Ismail Hakki Bursevi
An brief introduction to his life and work
by Christopher Ryan
For the more detailed and extensive version of this biography, click here...
Ismail Hakki Bursevi is one of the great saints of Anatolia. He was born in 1652 in Aydos, a town in Bulgaria, then part of the Ottoman Empire. When he was three years old, his father brought him to great sheykh of the Jelveti Order, Osman Fazli Efendi. Ismail Hakki kissed Osman Fazli’s hand. In later years, Osman Fazli would refer to Ismail Hakki as ‘our student since the age of three.’
Ismail Hakki’s mother died when he was seven, and at the age of ten, his father took him to Edirne to be educated under Osman Fazli’s representative (halife), Abdul Baki Efendi. Here he studied grammar, syntax, rhetoric, logic, Muslim law, theology, scholastics, Koranic exegesis and Traditions (hadith). He was such a keen student, and competent calligrapher, that he copied by hand all the books which were entrusted to him. He spent two thousand drachmas, the whole of his inheritance from his mother, on buying books.
In 1673, aged 20, he went to Istanbul to join Osman Fazli who held numerous teaching posts as well as preaching at the Selim I Mosque and the Suleymaniye Mosque. Osman Fazli initiated Ismail Hakki into the Jelveti Order. During this time he studied Muslim law, as well as the Mathnawi of Rumi, and Jami’s Baharistan.
In 1675, Ismail Hakki was sent by Osman Fazli to Skopje (Macedonia) as a preacher and to establish the Jelveti order there. Osman Fazli gave him the following advice: “ I recommend to you above all to be just and patient. I don’t recommend you to have gardens and orchards, tekkes and many disciples: be Imam and by that be something! If you do not find an appointment or position, do some job or other which will give you enough to live on. And above all, be disdainful of the fortune with which others are favoured. Live by your labour, by your works, and pay attention to God who has spread out the world before you, and who has initiated you. Your faith will be your adornment.”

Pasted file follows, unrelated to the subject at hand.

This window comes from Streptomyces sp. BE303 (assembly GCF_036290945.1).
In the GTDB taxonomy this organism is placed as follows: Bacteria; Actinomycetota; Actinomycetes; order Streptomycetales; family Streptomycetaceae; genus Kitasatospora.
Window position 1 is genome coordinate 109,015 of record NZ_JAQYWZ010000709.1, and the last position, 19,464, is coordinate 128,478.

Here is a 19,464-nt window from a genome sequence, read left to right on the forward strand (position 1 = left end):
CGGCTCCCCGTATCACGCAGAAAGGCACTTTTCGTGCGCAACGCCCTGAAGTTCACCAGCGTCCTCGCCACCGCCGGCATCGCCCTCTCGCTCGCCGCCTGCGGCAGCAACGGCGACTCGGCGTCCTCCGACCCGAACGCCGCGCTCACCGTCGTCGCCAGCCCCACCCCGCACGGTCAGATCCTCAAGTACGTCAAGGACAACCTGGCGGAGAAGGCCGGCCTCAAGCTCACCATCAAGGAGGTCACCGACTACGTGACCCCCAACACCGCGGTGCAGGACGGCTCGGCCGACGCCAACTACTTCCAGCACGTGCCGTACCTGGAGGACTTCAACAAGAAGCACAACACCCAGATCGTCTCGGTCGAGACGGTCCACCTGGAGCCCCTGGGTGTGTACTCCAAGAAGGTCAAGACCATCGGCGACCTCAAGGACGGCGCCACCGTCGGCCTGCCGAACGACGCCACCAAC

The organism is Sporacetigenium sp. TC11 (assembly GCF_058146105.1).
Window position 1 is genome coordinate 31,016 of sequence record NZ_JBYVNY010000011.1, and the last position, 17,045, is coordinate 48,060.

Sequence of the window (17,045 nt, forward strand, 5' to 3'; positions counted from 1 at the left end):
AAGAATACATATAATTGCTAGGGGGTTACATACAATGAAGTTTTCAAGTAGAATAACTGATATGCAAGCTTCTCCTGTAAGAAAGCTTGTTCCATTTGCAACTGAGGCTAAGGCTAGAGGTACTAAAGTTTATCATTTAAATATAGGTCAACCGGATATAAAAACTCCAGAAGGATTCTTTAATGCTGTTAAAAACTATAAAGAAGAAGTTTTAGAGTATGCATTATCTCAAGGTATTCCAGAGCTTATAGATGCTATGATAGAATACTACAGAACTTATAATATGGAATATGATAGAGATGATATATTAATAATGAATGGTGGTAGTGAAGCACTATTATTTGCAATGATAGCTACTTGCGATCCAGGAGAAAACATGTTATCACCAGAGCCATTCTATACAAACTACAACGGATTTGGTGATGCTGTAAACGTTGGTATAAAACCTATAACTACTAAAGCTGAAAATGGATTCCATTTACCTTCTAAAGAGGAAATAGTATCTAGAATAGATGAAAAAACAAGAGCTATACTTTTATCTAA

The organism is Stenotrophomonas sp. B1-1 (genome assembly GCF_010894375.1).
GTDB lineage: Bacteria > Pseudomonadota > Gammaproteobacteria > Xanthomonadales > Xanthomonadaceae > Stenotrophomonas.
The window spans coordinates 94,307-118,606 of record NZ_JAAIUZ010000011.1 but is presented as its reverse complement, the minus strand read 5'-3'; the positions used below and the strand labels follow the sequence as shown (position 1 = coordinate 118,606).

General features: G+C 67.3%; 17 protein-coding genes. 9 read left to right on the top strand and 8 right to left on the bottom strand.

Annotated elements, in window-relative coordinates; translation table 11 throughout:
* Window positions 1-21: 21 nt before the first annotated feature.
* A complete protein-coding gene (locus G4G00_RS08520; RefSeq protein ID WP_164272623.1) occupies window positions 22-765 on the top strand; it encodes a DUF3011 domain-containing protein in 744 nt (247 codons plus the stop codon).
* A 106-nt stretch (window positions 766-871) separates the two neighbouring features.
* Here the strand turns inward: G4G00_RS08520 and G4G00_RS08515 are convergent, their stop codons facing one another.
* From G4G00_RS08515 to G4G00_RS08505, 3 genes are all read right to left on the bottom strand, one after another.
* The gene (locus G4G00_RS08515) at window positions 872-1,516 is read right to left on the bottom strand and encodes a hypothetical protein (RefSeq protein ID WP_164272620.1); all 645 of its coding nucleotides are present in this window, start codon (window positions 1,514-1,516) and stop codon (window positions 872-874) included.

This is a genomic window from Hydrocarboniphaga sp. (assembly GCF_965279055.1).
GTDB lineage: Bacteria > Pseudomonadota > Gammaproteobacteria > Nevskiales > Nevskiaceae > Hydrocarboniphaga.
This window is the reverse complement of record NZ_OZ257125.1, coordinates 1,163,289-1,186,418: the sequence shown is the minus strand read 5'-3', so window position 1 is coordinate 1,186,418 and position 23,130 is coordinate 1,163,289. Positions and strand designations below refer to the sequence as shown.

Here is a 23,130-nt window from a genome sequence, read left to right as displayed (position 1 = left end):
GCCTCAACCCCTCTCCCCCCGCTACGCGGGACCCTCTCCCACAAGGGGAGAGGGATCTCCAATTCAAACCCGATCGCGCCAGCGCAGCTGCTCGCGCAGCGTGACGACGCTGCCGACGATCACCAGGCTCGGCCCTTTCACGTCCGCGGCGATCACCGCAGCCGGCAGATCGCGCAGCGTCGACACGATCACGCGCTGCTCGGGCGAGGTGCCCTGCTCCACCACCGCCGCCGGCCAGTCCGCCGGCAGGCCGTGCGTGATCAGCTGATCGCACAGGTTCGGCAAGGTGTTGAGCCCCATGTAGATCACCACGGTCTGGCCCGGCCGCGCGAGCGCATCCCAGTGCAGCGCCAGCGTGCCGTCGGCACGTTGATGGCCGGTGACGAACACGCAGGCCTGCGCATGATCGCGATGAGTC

Ismail Hakki married a sheykh’s daughter in Skopje, and spent around ten years preaching and establishing the Jelveti order in the region. He was zealous in promoting the word of God and often denounced the behaviour of the population who it appears spent much of their time in the local taverns. The citizens complained to Osman Fazli who then advised Ismail Hakki: “My son, persevere in following the precepts of our religion and our order; stop directly criticising these envious people and content yourself with indirect criticism so that the example of your own life will confront them. Don’t go to visit anyone unless you are invited; content yourself with the believers who take pleasure in your company. Leave to God the chastising of the frivolous. Resign yourself ” etc., etc. It was difficult for Ismail Hakki to comply with this sage advice, and the complaints came anew, this time to the Sheykh-ul-Islam who summoned Ismail Hakki to Istanbul. The great pontif dealt kindly with the young sheykh and re-installed him in Skopje after many exhortations, but to no avail. After six years of ineffective struggle, Hakki was forced to leave Skopje for the neighbouring town of Köprülü. He kept in close communication with his teacher, and together in Edirne they once spent three months in seclusion studying Ibn Arabi’s Fusus al-Hikam.